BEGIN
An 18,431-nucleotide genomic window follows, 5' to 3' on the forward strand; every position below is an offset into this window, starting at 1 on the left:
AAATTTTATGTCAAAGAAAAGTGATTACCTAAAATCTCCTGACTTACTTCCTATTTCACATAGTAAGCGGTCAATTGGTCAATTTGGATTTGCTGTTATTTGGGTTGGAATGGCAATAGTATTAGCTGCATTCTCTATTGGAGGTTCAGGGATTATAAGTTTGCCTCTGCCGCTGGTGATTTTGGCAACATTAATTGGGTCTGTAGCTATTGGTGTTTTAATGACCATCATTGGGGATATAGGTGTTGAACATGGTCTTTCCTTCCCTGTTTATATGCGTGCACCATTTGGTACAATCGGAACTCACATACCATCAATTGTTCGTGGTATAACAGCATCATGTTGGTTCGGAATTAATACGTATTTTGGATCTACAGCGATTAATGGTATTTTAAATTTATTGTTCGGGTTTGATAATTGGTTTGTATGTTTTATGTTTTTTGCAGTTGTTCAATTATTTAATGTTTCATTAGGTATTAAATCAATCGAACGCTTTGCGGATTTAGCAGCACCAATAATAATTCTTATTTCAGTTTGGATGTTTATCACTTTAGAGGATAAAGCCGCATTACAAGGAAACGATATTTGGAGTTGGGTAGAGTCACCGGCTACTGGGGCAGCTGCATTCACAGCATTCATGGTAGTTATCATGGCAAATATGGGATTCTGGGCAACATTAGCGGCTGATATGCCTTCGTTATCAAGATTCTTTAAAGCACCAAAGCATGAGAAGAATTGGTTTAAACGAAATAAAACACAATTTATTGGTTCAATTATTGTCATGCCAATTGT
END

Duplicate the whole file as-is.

An 18,431-nucleotide genomic window follows, 5' to 3' on the forward strand; every position below is an offset into this window, starting at 1 on the left:
AAATTTTATGTCAAAGAAAAGTGATTACCTAAAATCTCCTGACTTACTTCCTATTTCACATAGTAAGCGGTCAATTGGTCAATTTGGATTTGCTGTTATTTGGGTTGGAATGGCAATAGTATTAGCTGCATTCTCTATTGGAGGTTCAGGGATTATAAGTTTGCCTCTGCCGCTGGTGATTTTGGCAACATTAATTGGGTCTGTAGCTATTGGTGTTTTAATGACCATCATTGGGGATATAGGTGTTGAACATGGTCTTTCCTTCCCTGTTTATATGCGTGCACCATTTGGTACAATCGGAACTCACATACCATCAATTGTTCGTGGTATAACAGCATCATGTTGGTTCGGAATTAATACGTATTTTGGATCTACAGCGATTAATGGTATTTTAAATTTATTGTTCGGGTTTGATAATTGGTTTGTATGTTTTATGTTTTTTGCAGTTGTTCAATTATTTAATGTTTCATTAGGTATTAAATCAATCGAACGCTTTGCGGATTTAGCAGCACCAATAATAATTCTTATTTCAGTTTGGATGTTTATCACTTTAGAGGATAAAGCCGCATTACAAGGAAACGATATTTGGAGTTGGGTAGAGTCACCGGCTACTGGGGCAGCTGCATTCACAGCATTCATGGTAGTTATCATGGCAAATATGGGATTCTGGGCAACATTAGCGGCTGATATGCCTTCGTTATCAAGATTCTTTAAAGCACCAAAGCATGAGAAGAATTGGTTTAAACGAAATAAAACACAATTTATTGGTTCAATTATTGTCATGCCAATTGT